View the video from The Story & The Algorithm: 2012 MIT-Knight Civic Media Conference. Read and comment on the live blog created during the conference. Tweet with #civicmedia and #newschallenge.
The Knight News Challenge accelerates media innovation by funding breakthrough ideas in news and information. Winners receive a share of $5 million in funding and support from Knight’s network of influential peers and advisors to help advance their ideas.
Throughout 2012, innovators from all industries and countries are invited to participate in three challenge rounds, each with focused topics on emerging trends.
Challenge 1 - on NETWORKS - is closed, and the winners will be announced June 18.
Challenge 2 - on DATA - will be open May 31 - June 21. We’re looking for new ways of collecting, understanding, visualizing and helping the public use the large amounts of information generated each day. Winners will be announced in late September.
Details on Challenge 3 will available later this year.
Anyone, anywhere can apply for the challenge - whether for-profit start-ups or non-profit ventures. For more information on a variety of topics - from guidelines for for-profits, on intellectual property licensing, open source software and more - visit our FAQ.
To develop a wireless network of sensors to feed a data backend and visualizations for DIY data gathering.
The vast majority of data journalism is based on data collected by the government. What if the government doesn’t keep the data you need? What if that data is incomplete or questionable? Journalists need inexpensive ways to gather their own useful data.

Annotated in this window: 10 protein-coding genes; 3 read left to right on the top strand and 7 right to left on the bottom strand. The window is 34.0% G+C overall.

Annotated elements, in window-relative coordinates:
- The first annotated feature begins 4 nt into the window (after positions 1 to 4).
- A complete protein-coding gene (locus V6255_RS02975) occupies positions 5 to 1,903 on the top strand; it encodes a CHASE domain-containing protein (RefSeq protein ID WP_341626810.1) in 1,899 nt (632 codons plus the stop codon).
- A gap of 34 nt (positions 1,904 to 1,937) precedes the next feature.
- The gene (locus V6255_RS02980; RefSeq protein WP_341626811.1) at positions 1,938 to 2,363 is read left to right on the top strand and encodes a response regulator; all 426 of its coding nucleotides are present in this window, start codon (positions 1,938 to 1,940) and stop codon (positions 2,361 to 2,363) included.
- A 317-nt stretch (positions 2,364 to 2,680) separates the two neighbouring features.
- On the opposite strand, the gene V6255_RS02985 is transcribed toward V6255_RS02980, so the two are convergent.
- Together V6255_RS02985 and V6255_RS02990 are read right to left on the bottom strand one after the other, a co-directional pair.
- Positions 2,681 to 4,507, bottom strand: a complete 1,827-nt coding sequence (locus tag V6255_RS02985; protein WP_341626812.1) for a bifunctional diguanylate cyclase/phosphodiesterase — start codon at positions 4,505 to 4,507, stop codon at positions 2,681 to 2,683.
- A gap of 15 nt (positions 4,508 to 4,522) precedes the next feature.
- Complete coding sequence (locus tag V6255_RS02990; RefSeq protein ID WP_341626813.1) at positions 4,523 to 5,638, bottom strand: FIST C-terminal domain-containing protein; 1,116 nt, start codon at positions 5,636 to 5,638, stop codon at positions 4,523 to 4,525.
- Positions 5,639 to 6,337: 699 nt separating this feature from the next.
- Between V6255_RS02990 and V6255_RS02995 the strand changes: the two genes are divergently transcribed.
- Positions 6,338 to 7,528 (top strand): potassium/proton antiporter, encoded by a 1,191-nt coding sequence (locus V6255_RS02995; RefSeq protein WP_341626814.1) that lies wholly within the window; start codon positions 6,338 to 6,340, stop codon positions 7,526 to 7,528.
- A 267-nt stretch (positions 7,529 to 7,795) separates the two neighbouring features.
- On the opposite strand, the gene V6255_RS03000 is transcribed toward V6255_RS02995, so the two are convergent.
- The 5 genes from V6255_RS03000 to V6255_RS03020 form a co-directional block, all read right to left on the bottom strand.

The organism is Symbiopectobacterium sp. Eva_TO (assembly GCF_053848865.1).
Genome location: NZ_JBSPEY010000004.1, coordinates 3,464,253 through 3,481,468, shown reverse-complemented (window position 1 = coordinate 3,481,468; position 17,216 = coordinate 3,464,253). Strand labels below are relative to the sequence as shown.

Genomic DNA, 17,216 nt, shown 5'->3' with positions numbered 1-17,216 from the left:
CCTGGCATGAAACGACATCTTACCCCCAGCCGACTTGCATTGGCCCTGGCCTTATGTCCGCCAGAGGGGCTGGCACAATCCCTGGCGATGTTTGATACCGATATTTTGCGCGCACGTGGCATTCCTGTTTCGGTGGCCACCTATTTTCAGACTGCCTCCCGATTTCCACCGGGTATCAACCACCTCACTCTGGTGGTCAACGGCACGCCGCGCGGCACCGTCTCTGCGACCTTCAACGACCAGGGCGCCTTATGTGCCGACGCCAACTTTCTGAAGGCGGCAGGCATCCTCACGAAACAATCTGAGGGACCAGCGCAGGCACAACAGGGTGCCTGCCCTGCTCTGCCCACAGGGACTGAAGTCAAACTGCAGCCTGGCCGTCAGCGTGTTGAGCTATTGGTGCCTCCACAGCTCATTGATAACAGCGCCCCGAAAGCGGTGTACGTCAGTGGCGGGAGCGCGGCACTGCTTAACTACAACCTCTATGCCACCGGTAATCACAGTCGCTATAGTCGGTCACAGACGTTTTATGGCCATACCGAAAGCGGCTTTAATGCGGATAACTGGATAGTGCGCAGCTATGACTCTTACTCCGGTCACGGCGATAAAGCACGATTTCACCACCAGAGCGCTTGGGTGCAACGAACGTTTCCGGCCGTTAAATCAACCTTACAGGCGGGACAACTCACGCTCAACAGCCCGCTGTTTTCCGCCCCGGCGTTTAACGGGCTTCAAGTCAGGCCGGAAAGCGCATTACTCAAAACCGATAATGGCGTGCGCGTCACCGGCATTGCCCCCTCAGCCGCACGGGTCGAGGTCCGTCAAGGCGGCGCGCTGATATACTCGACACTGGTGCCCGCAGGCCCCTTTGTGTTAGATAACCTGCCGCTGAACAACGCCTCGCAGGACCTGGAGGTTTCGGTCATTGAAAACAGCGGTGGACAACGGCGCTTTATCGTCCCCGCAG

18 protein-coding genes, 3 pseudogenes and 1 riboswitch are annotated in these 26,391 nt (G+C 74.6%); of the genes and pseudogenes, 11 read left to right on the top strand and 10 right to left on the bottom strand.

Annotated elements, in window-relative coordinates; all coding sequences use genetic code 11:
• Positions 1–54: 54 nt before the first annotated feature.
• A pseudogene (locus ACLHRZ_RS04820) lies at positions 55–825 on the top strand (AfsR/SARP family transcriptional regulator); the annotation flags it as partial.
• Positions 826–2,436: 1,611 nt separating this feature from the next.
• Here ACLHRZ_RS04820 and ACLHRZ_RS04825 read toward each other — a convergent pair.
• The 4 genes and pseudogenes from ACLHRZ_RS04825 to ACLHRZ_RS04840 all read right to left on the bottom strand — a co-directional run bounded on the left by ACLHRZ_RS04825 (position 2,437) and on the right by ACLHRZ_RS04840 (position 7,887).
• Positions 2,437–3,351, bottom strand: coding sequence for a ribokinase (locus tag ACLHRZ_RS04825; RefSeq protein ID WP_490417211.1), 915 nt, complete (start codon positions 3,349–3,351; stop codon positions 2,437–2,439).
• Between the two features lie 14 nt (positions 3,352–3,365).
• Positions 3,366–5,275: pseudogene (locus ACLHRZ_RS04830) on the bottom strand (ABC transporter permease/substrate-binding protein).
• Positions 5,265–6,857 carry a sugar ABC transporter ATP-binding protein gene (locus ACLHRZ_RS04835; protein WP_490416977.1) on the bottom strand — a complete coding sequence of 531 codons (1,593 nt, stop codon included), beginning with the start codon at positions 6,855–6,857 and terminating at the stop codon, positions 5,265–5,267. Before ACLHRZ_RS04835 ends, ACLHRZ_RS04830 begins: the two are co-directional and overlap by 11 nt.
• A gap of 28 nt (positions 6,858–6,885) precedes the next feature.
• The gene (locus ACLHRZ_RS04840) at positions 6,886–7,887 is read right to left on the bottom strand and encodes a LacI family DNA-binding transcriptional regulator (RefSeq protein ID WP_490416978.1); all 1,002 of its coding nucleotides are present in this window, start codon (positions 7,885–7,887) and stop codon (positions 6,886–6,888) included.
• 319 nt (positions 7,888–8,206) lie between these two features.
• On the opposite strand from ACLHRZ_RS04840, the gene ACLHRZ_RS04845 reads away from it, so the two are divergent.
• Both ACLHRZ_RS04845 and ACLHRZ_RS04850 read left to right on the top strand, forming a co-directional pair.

Behavio focuses on using smartphones as sensors to gather person-based data. We’re focused on using fixed sensors for data gathering, building on the Internet of Things idea.
In the last year, there’s been a surge of innovation in small, cheap, low-power computing. More and more people, from hobbyists to businesses to university research centers, are looking at what can be done with lots of tiny computers connected to each other and the internet, called the Internet of Things. Couple that surge with world-changing advances in cloud computing, growth in the number of data visualization libraries available and an awakening in journalism to the power of data and you’ve got four ingredients made to be combined.
Matt Waite, Professor of Journalism at the University of Nebraska-Lincoln, John Keefe, Senior Editor of Data News and Journalism Technology at WNYC radio in New York, and Javaun Moradi, Product Manager/APIs at NPR in Washington DC.
At UNL, Waite has built small scale sensor projects that continuously gather and process GPS data. More experiments in gathering sensor data and transmitting it over long distances wirelessly are ongoing. A prototype device capable of transmitting geolocated sensor data wirelessly to a central hub connected to the internet should be completed by the end of the summer. Field testing and scaling up would come afterward.
The funds would be used to build the network, to employ student workers to experiment and assemble the devices, and to deploy a sensor project measuring noise across Lincoln, Neb., and New York City in collaboration with WNYC and NET Radio.
The designs, documentation and other materials would remain online in forms and formats that would allow for others to copy, add to and improve over time. Consulting services for others interested in similar projects would be available. If feasible, sensors could be manufactured and sold.